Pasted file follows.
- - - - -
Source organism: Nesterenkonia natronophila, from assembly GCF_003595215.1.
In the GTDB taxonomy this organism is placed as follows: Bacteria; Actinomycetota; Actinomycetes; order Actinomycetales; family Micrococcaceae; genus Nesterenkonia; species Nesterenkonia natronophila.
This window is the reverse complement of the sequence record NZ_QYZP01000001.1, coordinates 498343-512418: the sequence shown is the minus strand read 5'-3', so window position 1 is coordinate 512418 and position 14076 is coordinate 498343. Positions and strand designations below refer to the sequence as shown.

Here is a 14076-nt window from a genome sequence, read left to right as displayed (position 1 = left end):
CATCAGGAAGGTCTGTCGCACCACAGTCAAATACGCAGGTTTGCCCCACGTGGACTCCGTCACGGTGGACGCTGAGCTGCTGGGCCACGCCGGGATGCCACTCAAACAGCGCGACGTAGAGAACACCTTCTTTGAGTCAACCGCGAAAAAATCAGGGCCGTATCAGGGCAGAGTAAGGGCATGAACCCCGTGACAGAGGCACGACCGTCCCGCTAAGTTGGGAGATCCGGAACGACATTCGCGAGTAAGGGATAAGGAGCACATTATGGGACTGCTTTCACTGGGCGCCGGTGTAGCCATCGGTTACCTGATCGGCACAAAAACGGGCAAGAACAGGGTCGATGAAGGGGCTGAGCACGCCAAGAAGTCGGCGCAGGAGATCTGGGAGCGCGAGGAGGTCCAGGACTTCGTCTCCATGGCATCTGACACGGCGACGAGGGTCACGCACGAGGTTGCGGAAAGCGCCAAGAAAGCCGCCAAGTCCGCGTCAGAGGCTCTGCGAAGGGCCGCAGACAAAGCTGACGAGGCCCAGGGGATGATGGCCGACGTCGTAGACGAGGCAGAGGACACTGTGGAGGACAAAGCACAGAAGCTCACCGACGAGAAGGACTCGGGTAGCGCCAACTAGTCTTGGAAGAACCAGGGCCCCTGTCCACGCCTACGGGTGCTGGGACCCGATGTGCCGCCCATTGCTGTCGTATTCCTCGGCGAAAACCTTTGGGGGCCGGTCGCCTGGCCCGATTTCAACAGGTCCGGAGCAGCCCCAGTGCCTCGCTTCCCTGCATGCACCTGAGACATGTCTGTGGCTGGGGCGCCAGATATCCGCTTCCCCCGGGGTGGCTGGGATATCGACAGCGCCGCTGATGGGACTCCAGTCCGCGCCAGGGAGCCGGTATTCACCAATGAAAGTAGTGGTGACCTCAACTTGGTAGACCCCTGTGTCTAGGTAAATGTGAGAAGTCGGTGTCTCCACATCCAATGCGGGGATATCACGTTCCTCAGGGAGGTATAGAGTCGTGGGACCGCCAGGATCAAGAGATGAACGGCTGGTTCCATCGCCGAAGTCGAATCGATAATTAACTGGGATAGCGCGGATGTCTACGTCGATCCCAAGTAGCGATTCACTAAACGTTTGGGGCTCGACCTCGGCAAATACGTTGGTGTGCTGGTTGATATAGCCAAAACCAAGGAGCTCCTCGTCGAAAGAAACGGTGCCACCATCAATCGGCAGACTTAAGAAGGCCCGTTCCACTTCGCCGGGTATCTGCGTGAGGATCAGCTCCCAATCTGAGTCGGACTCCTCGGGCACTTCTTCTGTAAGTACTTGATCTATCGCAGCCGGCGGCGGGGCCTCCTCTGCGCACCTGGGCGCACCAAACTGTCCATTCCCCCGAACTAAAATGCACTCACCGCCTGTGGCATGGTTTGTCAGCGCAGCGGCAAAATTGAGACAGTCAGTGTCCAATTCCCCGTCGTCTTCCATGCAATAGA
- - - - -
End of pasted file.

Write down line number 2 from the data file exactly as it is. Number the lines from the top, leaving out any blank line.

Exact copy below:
In the GTDB taxonomy this organism is placed as follows: Bacteria; Actinomycetota; Actinomycetes; order Actinomycetales; family Micrococcaceae; genus Nesterenkonia; species Nesterenkonia natronophila.